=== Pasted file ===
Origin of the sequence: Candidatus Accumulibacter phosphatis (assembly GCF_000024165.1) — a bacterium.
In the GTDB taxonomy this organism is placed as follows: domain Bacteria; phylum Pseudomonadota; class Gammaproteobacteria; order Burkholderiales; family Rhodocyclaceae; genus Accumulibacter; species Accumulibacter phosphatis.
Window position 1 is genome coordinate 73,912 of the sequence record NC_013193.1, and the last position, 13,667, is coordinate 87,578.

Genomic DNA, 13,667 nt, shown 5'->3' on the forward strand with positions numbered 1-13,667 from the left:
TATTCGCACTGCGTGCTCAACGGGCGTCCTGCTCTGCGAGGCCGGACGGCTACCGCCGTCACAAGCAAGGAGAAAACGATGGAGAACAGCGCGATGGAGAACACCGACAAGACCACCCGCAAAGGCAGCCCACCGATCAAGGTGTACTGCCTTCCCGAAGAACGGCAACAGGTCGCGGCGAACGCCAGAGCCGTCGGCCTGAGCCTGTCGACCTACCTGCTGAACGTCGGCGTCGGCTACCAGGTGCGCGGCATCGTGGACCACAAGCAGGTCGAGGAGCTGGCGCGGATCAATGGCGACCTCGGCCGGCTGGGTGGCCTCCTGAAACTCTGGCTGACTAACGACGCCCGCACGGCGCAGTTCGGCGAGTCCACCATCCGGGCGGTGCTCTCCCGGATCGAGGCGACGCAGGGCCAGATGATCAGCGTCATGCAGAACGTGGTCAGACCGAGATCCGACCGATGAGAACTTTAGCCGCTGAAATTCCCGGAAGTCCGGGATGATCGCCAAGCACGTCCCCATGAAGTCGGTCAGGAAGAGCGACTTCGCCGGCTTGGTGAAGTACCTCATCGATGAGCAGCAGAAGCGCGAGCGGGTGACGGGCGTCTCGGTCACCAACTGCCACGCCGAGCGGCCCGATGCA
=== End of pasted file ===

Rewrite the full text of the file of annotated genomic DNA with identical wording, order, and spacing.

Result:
Origin of the sequence: Candidatus Accumulibacter phosphatis (assembly GCF_000024165.1) — a bacterium.
In the GTDB taxonomy this organism is placed as follows: domain Bacteria; phylum Pseudomonadota; class Gammaproteobacteria; order Burkholderiales; family Rhodocyclaceae; genus Accumulibacter; species Accumulibacter phosphatis.
Window position 1 is genome coordinate 73,912 of the sequence record NC_013193.1, and the last position, 13,667, is coordinate 87,578.

Genomic DNA, 13,667 nt, shown 5'->3' on the forward strand with positions numbered 1-13,667 from the left:
TATTCGCACTGCGTGCTCAACGGGCGTCCTGCTCTGCGAGGCCGGACGGCTACCGCCGTCACAAGCAAGGAGAAAACGATGGAGAACAGCGCGATGGAGAACACCGACAAGACCACCCGCAAAGGCAGCCCACCGATCAAGGTGTACTGCCTTCCCGAAGAACGGCAACAGGTCGCGGCGAACGCCAGAGCCGTCGGCCTGAGCCTGTCGACCTACCTGCTGAACGTCGGCGTCGGCTACCAGGTGCGCGGCATCGTGGACCACAAGCAGGTCGAGGAGCTGGCGCGGATCAATGGCGACCTCGGCCGGCTGGGTGGCCTCCTGAAACTCTGGCTGACTAACGACGCCCGCACGGCGCAGTTCGGCGAGTCCACCATCCGGGCGGTGCTCTCCCGGATCGAGGCGACGCAGGGCCAGATGATCAGCGTCATGCAGAACGTGGTCAGACCGAGATCCGACCGATGAGAACTTTAGCCGCTGAAATTCCCGGAAGTCCGGGATGATCGCCAAGCACGTCCCCATGAAGTCGGTCAGGAAGAGCGACTTCGCCGGCTTGGTGAAGTACCTCATCGATGAGCAGCAGAAGCGCGAGCGGGTGACGGGCGTCTCGGTCACCAACTGCCACGCCGAGCGGCCCGATGCA